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MAE 6291 Bionanotechnology and Biosensors Goals: 1. learn about nanotechnology-based biosensors molecules ( analytes ) detected molecules used to provide specificity transducing modalities (light, mass, electricity) assay formats (label-free, sandwich , labels)

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MAE 6291 Bionanotechnology and Biosensors


1. learn about nanotechnology-based biosensors

molecules (analytes) detected

molecules used to provide specificity

transducing modalities (light, mass, electricity)

assay formats (label-free, sandwich, labels)

processes affecting time to get signal and sensitivity

(analyte diffusion, binding kinetics)

multiplex methods (e.g. hybridization arrays)

massively parallel DNA sequencing methods

biological significance of assays


2. At end of course, be able to design assay for 1 or more

analytes using different modalities,

predict sensitivity, specificity,

describe expected technical challenges

3. Have framework for considering clinical utility:

how well do results correlate with medical state?

is concentration or presence/absence critical?

will assay fill need or create problems?

4. Gain experience reading papers in field critically

Hopefully, good intro/entrée into world of molec. biol.

for engineers, should be growth sector (!)


Format - lecture discussion

% grade

will aim to have students present

segments of papers in each class .25

homework ~1 every 1 - 2 classes to learn

how to use what we cover .25

will try to include demonstrations – e.g. ELISA,

fluorescence microscopy, gene chip, pcr

take-home midterm exam .25

student presentation/or take-home final exam .25


Papers, lecture notes, homework, previous

week’s homework answers, announcements

will be on Blackboard

Contact info – Prof. Jon Silver

Phillips Hall 738, cell 240 893 7020


What makes something a “bio” sensor?

target molecule is biological

molecule used to provide recognition specificity is biol.

(enzyme, antibody, aptamer)

analog of biol. process contributes to sensor design

e.g. evolution/selection for improved functionality

design mimics biological organ – e.g. compound eye


Molecules (things) to be detected

ions – e.g. Na+

small molecules (MW < 600g/mole=10-21g,

or ~50 atoms – e.g. glucose)

peptides – short string of amino acids

oligonucleotides – short string of nucleic acids = bases A, G, C, T (U) – joined via sugar-PO4

proteins – string(s) of up to ~1000 amino acids

viruses - ~1000+ proteins + NA genome (>104 bases)

larger organisms – bacteria, protists, cells

nucleic acid sequence


Protein = linear polymer of amino acids (aa)

chains from a few to ~1000 aa long

aa order encoded in order of bases in DNA

order of aa’sdetermines protein’s structure, interacting surfaces, properties, function



side groups X differ

hydrophobic chains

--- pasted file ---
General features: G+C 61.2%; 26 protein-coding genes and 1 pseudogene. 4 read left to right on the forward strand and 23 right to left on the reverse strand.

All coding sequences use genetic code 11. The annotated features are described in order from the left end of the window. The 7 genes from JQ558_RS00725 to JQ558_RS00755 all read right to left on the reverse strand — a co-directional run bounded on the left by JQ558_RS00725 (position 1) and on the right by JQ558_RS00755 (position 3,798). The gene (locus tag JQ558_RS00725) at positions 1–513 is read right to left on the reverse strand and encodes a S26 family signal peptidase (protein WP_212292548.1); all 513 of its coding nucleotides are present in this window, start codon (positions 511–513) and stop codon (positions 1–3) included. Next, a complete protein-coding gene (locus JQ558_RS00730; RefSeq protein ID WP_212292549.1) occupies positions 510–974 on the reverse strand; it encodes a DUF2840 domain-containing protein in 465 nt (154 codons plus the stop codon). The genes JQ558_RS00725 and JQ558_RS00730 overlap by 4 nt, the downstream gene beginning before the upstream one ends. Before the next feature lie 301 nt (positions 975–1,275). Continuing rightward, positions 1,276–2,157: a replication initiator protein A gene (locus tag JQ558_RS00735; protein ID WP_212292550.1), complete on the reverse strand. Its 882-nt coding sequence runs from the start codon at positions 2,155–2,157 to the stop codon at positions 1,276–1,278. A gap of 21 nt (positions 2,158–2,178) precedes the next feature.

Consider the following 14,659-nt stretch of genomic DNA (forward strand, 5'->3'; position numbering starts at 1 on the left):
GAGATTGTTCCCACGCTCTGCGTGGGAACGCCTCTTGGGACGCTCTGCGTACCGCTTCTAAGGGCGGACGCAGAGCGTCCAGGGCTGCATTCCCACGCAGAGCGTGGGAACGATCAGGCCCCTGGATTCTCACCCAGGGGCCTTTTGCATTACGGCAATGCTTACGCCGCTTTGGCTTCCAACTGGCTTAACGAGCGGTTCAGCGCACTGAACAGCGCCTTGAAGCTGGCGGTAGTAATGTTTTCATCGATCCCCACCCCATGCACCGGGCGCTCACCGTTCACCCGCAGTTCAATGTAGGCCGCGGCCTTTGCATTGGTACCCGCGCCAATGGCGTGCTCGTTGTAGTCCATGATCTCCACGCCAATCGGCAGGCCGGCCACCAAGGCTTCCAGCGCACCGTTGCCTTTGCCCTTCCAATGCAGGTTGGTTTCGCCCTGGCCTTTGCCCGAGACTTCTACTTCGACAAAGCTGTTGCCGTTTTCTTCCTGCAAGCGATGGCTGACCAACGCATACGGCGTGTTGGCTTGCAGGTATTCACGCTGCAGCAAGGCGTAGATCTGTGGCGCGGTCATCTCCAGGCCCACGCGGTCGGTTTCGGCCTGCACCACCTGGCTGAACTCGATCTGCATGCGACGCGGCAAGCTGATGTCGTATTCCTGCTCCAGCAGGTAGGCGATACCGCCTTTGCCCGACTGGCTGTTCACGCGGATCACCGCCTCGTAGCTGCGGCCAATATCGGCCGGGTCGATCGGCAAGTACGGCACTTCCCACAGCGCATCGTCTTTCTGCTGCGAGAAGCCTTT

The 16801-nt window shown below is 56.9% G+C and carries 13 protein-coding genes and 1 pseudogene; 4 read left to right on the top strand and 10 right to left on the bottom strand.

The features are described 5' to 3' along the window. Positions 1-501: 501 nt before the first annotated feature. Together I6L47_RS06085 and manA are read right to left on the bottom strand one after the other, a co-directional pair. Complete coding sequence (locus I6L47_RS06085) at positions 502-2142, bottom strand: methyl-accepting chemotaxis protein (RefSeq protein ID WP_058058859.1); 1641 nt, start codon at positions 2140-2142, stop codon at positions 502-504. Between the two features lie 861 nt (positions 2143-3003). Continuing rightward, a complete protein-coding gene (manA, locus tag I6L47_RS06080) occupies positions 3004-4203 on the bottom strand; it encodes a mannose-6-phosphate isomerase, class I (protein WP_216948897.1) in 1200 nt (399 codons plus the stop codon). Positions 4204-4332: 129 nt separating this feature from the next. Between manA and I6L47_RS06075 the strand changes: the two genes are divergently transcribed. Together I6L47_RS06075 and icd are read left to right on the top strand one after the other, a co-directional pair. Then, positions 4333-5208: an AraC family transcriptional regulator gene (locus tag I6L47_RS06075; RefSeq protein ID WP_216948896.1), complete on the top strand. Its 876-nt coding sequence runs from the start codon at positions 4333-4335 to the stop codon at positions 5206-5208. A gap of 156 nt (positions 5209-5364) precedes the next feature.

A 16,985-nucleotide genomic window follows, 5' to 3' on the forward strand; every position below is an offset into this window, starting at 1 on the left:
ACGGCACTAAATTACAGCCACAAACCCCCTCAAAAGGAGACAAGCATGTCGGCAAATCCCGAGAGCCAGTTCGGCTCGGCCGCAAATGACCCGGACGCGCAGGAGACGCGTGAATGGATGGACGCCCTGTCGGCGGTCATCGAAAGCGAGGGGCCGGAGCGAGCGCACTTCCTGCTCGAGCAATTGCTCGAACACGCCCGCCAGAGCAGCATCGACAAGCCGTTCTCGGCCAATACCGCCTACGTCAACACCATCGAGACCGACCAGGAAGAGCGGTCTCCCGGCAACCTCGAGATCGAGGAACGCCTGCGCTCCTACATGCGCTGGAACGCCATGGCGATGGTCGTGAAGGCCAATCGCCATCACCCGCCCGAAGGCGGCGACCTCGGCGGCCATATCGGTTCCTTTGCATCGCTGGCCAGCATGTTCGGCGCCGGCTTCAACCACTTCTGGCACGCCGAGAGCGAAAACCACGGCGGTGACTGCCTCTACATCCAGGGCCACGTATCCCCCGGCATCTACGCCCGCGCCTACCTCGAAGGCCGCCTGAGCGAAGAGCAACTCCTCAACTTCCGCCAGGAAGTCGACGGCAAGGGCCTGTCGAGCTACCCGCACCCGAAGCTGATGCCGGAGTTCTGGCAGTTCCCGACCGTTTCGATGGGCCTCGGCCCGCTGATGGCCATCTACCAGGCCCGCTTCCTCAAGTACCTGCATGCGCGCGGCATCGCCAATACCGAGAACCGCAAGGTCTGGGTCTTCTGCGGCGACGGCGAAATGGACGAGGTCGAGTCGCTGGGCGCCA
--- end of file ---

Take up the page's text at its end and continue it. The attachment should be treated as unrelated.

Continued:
hydrophobic rings

polar, not charged

+ charge at neut pH

- charge at neut pH

give proteins highly

variable chemcial

surfaces for specific

identification and

inter-action with

other molecules


Model of transmembrane protein showing charged

surface regions (red -, blue +), and some drug molecules

in binding pockets. Note complexity of surface

allowing complex interaction with other molecules


Base pairing –

at edges –

holds strands

together; each

bp = weak bond

(~1 kBT) but runs

of complementary

sequence ->

tight binding; can

be used for

specific recogni-

tion of NA’s with

compl. sequence

Nucleic acids – polymers of “bases”

Cheap to make mmol of DNA chains with arbitrary seq. up

to ~100 bases long for specific sensing elements (<1$/base)


Molecules used to provide specificity

Enzymes – e.g. glucose oxidase


Nucleic acids – hybridization

Aptamers – ss NAs that bind small molecules

natural and engineered

Antibody variants and substitutes


Glucose oxidase~ 600 aaprotein enzyme that binds and

oxidizes glucose. Ribbon model of its aa backbone, por-

tions of which form helices. Note size, complexity relative

to glucose, a simple sugar typical of small molecule targets

~ 3 nm


Antibody – class of

proteins with common

structure: region

that is invariant and

region that varies a lot

(in different ab’s), the

latter having high

affinity for some other

molecule (antigen)

Nature’s “professional

biosensor” molecule


Ball and stick model of crystal structure of portion of

  • antibody (left) binding protein from HIV (green, right).
  • Variable region of
  • antibody (purple)
  • Antibodies are most
  • common molecules
  • used to make
  • bio-assays specific
  • Antibodies to particular antigens can be generated in
  • animals, then made in large quantities in vitro

Single-stranded (ss) nucleic acids (NA’s) often

used to detect complementary ssNA’s

because of incredible specificity

1 base mismatch can be detected in a 20 base long dna

How many different 20 base sequences are there?

420 = 1012


ss NA’s can also fold into shapes that bind other

molecules besides complementary NA’s

Aptamer = single

stranded nucleic

acid that happens

to have high

affinity for another


Aptamers can be

engineered and

selected for ability to

bind particular targets


Assay formats

bulk solution (e.g. signal generated by molecules

coming together on DNA)

surface sensors (the majority)

captured analyte -> signal directly

e.g. due to mass, D index of refraction

sandwich – capture analyte, then add labeled